Adams County officials plan to replace computer-aided dispatch (CAD) software for 911 telecommunicators.
The Adams County Emergency Services Department is trying to switch its current Intellitech software to Tyler Technologies, Inc. of Yarmouth, Maine, but it can no longer meet the agency’s needs, Warren Bladen said.
Adams County Commissioners recently approved a license and services agreement with Tyler Technologies for the use of their CAD enterprise software for $447,000.
Total costs include software, services, third-party products, travel, and other maintenance and support costs of $48,900 annually.
Bladen said the cost includes 10 telecommunicator consoles and mobile CAD for law enforcement.
Tyler Technologies’ CAD software includes dispatch solutions, record keeping, analytics, and mobile software licenses for first responders, according to the Dec. 14 meeting agenda. With analytics, “the software can generate reports on call volume, agency responses, and call types,” he added Bladen.
According to Bladen, Tyler Technologies’ software is used in about two-thirds of Pennsylvania’s 911 centers.
CAD software is “used by telecommunications carriers to process 911 calls and dispatch to the appropriate agency,” says Bladen.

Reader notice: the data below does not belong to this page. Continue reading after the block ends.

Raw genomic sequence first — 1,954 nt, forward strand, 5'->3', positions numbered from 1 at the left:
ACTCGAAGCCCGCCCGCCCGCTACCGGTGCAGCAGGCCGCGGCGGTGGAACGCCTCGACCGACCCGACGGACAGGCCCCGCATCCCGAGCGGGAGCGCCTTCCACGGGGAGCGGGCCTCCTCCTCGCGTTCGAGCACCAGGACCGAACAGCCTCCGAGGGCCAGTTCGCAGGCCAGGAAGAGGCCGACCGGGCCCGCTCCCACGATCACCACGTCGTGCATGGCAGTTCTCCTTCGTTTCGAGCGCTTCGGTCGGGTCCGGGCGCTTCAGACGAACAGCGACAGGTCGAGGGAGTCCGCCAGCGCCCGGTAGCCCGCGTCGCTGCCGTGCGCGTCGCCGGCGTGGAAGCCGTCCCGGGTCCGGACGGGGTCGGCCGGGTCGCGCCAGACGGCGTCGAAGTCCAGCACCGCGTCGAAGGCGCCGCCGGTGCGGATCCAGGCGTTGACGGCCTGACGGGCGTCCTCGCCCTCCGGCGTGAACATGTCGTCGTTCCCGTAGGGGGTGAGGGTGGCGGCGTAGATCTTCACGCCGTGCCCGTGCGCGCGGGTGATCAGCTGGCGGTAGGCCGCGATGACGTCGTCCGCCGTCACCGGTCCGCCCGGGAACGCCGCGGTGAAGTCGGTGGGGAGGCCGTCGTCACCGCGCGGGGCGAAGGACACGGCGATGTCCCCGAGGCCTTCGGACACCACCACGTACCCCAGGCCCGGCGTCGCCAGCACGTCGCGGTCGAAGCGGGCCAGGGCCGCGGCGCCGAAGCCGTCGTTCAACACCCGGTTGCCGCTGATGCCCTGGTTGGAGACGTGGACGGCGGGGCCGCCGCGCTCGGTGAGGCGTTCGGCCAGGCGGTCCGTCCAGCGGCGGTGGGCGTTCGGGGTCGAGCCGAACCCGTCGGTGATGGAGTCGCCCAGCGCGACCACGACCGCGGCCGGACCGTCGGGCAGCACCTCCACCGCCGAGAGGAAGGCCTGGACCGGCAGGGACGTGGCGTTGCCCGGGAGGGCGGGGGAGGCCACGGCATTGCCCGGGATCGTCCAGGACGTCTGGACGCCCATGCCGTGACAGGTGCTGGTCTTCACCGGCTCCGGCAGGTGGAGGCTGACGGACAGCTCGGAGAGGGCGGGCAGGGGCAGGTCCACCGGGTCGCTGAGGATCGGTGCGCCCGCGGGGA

Bladen said he chose Tyler Technologies based on feedback from staff who had the opportunity to use the demo product, as well as recommendations from other 911 centers around the state who use it.
According to Bladen, the goal is to give carriers “the tools they need to effectively and efficiently handle and service calls.”
“One of the great features of the new software is the ability to do CAD-to-CAD call transfers in York County,” says Bladen. This eliminates the need to transfer information by phone or radio, he said, Bladen.
In November, the Commissioner accepted a $46,000 quote from Priority Dispatch Corp. to provide a one-year professional audit of telecommunications carriers using the Priority Dispatch protocol.
Since 2017, emergency 911 calls have been checked using the Priority Dispatch Protocol, which is done internally, Bladen said.
Audits ensure that telecommunicators are asking the right questions, are not skipping or jumping ahead, and review the overall handling of calls. An audit is also an opportunity to ensure that the county’s software is functioning properly. This is to provide you with information to ask your correspondent.
Bladen said the telecommunicator’s questions came from another software package.
“That software package works in tandem with our CAD software,” says Bladen.
About five years ago, the Adams County Emergency Services Department worked with the county’s information technology department to build a new CAD network, Bladen said, adding that Appalachia Technologies was brought in to help with the project.
The three-phase project began with designing a system to meet the county’s needs. Braden said Appalachia Technologies oversaw the process.
According to Bladen, the network is now entirely computer-based, replacing aging systems that are more than seven years old.